‘Revival in Lincoln’
The world is noisy. To find his place in it, Graeme Kennedy set out to match the clamour. In the crucible of puberty, he picked up a guitar and discovered that volume and velocity translate to a sort of power. He set about how to wield that power. Writing songs, finding a voice. Forming bands, making records, touring, repeat. Fits and starts. Along the way, he’s garnered the attention of audiences and industry alike for that rare ability to bring the swagger of the stage into the studio and onto his records, and to conjure the intimacy of a darkened vocal booth in a noisy club. And how about his records? After almost two decades of tours and bands, he quietly set about making his own under his own name—smart, soulful, thoughtfully arranged, and with an attention to storytelling and craft that puts them in dialogue with a range of musical greats, from Nina Simone to Nick Cave. Older now, informed as much by early mornings with his kids as late nights in his studio, he continues to extend this body of work, which, for all its breadth of allusion, is greater than the sum of its inherited parts. He’s grown up some. He’s sure of what he wants to say, or at least steady in the voice through which he confesses his uncertainties. Go listen to him. See him live if you can. These are dispatches from an individual life, fleeting revelations of what it’s like to be a conscious man in unconscious times.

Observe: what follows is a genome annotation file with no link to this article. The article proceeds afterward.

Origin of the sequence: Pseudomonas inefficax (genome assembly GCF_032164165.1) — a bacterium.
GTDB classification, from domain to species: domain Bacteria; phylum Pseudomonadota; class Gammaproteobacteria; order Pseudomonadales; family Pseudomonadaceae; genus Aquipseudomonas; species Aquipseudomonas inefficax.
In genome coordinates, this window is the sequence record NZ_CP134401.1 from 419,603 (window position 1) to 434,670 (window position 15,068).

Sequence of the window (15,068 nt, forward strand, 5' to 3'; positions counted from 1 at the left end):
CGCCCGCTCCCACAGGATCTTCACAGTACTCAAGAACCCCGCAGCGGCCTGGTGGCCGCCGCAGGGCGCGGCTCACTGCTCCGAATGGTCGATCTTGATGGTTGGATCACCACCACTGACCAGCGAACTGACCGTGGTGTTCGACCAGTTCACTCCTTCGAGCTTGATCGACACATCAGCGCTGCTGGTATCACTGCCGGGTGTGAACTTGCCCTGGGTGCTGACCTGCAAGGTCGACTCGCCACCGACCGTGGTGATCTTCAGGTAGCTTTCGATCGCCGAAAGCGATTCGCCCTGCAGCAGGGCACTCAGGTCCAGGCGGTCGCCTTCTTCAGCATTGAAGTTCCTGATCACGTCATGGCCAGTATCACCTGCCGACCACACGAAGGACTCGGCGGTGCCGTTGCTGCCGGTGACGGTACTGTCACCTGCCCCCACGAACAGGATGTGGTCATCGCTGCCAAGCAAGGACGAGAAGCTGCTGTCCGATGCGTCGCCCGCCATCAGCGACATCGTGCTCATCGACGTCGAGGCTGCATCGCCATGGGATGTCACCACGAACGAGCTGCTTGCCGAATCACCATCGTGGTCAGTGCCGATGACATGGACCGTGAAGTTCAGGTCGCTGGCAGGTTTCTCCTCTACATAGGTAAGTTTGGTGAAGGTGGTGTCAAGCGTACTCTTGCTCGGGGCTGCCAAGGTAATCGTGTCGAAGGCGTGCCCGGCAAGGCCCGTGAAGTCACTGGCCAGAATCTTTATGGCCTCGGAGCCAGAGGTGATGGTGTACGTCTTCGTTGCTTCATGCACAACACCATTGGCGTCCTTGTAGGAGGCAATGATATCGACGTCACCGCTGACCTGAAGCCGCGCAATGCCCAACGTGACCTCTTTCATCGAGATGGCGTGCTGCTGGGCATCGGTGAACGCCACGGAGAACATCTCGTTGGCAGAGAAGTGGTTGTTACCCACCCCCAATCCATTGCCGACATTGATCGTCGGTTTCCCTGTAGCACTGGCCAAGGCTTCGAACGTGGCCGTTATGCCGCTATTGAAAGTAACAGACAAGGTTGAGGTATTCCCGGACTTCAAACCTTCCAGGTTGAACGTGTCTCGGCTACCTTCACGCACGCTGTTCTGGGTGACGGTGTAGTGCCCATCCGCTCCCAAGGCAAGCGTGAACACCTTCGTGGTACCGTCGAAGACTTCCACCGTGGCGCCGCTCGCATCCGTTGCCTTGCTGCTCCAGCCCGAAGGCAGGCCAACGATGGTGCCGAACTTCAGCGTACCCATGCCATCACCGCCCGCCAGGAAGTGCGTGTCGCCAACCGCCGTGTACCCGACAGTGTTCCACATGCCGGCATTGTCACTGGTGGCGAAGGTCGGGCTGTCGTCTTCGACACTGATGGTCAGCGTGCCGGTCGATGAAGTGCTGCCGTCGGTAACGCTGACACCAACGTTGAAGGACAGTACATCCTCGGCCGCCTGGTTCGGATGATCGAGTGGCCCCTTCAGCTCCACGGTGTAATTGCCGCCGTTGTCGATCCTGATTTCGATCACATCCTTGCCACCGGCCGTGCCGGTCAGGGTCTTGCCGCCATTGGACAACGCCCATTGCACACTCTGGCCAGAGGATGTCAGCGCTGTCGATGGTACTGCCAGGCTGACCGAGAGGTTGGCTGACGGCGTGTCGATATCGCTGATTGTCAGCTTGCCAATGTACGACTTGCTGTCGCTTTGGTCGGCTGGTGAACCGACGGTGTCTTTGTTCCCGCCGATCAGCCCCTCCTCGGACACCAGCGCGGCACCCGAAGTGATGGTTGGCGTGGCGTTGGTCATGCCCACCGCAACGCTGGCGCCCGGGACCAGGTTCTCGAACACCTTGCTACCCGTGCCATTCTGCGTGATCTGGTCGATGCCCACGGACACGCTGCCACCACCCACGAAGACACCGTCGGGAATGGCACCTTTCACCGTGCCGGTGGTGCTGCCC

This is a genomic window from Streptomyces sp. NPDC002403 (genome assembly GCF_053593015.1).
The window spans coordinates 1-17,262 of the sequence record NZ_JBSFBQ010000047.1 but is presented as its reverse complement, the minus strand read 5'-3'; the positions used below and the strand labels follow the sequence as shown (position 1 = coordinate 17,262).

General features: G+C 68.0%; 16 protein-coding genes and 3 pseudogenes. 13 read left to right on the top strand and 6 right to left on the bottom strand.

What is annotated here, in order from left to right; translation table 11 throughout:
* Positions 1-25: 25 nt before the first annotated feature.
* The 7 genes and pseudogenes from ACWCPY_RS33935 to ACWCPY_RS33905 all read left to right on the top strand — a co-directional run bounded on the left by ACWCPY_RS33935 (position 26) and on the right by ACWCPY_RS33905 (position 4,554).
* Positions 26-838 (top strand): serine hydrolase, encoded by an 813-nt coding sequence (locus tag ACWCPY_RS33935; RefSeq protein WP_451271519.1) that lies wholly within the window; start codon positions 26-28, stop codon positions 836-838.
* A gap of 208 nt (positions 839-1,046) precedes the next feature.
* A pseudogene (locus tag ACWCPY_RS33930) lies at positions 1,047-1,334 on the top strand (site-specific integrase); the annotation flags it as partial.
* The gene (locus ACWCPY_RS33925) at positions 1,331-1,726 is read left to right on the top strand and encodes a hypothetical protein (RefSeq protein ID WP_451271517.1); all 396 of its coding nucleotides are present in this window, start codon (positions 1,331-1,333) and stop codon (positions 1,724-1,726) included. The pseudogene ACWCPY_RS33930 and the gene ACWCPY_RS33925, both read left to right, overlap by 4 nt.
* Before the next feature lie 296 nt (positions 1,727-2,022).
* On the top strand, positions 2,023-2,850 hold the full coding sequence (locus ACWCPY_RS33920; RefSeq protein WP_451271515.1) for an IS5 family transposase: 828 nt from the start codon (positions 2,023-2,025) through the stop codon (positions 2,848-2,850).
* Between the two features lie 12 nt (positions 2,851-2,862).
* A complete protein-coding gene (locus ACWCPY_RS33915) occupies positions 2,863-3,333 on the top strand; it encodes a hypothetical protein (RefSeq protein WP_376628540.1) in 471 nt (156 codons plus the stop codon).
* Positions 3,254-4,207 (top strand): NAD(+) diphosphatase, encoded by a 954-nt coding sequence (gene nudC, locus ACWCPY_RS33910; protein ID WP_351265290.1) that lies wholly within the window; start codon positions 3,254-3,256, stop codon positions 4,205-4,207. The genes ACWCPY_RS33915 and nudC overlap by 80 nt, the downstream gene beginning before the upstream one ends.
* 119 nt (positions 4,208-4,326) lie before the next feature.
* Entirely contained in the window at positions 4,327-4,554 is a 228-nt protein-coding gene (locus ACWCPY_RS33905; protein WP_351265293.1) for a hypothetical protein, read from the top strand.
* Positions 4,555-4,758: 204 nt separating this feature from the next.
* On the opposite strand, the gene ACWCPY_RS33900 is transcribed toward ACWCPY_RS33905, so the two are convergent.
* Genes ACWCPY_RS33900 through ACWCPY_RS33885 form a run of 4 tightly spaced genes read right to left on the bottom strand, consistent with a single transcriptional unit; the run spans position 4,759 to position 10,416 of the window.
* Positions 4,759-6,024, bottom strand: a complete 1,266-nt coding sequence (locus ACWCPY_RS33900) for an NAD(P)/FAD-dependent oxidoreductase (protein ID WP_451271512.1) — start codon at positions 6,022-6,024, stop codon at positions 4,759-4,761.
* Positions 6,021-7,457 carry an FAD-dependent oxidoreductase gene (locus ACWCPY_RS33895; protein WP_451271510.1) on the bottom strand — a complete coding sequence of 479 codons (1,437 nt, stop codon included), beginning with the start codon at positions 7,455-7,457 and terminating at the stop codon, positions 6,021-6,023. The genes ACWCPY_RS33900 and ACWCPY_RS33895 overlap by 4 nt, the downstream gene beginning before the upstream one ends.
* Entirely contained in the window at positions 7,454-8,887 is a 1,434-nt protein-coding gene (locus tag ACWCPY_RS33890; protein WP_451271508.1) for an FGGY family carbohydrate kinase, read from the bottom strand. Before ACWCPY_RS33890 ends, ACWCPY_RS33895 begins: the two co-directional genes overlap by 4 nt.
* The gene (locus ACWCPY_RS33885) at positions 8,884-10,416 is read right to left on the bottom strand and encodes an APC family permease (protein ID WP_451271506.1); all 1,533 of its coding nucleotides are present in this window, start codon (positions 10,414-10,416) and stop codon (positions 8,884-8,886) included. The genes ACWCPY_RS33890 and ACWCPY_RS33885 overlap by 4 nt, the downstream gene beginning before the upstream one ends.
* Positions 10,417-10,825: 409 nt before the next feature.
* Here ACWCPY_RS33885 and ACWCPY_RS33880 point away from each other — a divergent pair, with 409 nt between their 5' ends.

‘Cold Side of Spring’
Lara Taubman grew up in southern Virginia, where the sounds of Old Time music were all around her. She began singing as a child but was seriously drawn to painting, and went to college to pursue a life in visual art. She has spent a lifetime listening abundantly to all kinds of music, yet when Lara began to write her own songs those formative sounds of Old Time music are where her heart was led.
She went on to study Cultural Theory in graduate school and became a professional art critic and curator. Her work took her all over the world until she returned back to the city of her heart, New York City.
A few years ago, she was working on some fiction, it led her to hear a call while she was cleaning one day: “If you don’t have children, you will probably be OK with that, but if you don’t sing in a serious, committed way, you will regret it on your deathbed.” She listened to the call. It brought her through a very intense journey of healing from a lifetime of emotional pain and trauma. Through singing again and learning how to make music she was reborn into a world of hope and joy.
Compiled by: Christos Doukakis